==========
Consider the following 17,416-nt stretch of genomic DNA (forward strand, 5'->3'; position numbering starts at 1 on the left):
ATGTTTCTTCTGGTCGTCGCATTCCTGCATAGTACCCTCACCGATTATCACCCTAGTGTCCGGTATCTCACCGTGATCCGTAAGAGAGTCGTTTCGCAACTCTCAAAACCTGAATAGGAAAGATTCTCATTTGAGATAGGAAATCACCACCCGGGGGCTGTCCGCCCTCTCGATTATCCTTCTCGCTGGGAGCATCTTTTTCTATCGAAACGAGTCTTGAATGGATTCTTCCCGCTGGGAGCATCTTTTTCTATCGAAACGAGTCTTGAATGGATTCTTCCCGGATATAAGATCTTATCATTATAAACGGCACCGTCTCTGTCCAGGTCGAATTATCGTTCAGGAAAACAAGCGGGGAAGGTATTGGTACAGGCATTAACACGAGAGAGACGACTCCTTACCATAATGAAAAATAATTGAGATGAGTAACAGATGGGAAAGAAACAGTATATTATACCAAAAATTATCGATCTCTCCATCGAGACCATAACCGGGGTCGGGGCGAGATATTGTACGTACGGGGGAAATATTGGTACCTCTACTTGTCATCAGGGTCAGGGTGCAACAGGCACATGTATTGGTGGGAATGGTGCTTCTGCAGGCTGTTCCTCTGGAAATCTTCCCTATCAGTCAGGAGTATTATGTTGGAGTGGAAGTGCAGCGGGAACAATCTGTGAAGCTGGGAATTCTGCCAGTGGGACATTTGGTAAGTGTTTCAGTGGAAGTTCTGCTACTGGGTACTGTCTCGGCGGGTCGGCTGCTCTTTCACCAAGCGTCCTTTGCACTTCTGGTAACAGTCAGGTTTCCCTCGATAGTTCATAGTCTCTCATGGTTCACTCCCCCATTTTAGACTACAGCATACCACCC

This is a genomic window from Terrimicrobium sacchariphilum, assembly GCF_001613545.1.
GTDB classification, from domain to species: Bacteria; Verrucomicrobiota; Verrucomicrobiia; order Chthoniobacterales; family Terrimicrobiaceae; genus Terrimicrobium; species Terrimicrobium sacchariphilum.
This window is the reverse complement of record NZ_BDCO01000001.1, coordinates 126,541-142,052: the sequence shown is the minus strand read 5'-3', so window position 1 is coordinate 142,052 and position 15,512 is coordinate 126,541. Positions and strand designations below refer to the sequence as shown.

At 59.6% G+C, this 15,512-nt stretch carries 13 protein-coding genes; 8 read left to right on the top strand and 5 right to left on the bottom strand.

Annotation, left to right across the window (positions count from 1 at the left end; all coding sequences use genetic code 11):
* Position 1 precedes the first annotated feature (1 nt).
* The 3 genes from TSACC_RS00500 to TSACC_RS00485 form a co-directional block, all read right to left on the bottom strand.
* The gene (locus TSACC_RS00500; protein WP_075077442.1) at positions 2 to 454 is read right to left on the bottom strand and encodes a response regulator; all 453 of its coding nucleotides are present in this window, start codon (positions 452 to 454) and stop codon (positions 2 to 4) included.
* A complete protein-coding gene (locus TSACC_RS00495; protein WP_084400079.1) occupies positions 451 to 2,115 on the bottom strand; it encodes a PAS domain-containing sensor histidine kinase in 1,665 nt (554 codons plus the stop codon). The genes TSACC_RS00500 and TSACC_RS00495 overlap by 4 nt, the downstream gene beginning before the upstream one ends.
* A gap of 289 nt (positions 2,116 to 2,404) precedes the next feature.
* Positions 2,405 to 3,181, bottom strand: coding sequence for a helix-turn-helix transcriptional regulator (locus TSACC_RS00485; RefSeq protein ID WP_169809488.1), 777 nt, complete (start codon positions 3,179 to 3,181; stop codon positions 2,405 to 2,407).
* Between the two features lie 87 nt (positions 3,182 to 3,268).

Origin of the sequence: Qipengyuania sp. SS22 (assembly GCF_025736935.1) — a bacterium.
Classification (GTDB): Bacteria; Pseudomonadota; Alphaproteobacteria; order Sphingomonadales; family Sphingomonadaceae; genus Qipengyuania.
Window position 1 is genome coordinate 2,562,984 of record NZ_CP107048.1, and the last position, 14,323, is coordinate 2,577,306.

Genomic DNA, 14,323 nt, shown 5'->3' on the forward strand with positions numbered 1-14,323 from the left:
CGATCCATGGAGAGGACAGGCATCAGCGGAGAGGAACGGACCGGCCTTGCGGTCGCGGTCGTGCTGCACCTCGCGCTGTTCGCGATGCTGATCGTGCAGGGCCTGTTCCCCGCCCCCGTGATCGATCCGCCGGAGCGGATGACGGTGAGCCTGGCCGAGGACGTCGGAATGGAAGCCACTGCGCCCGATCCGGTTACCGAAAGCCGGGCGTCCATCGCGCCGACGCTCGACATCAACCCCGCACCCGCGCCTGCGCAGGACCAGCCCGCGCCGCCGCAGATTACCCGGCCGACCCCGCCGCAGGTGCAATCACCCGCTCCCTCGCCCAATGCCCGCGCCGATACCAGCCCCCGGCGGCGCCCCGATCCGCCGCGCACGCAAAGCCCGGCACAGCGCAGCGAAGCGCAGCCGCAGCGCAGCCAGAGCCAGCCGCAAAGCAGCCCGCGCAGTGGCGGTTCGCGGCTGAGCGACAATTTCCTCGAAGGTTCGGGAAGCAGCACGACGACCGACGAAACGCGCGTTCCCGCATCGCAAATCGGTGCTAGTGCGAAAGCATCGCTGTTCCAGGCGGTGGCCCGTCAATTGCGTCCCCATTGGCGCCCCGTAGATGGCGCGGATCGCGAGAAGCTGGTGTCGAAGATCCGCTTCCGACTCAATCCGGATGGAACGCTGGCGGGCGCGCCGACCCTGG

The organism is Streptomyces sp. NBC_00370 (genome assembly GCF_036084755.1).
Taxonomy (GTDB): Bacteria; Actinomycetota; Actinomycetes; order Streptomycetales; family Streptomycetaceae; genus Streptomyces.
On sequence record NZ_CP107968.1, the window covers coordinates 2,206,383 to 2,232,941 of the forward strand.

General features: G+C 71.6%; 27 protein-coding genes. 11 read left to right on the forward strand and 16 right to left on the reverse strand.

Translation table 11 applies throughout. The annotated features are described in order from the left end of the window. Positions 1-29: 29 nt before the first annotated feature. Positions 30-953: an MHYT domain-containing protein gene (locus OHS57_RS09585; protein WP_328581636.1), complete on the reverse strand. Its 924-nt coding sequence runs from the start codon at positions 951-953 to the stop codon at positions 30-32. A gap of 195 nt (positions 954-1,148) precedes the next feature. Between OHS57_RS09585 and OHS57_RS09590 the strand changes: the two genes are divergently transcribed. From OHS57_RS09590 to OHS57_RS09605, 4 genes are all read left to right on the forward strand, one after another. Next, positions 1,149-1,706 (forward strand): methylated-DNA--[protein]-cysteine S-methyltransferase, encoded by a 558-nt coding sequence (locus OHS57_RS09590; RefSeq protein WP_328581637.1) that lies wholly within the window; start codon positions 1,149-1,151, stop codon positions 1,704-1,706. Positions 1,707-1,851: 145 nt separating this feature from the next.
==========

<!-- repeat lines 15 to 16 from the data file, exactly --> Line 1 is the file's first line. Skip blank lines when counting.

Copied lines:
Origin of the sequence: Qipengyuania sp. SS22 (assembly GCF_025736935.1) — a bacterium.
Classification (GTDB): Bacteria; Pseudomonadota; Alphaproteobacteria; order Sphingomonadales; family Sphingomonadaceae; genus Qipengyuania.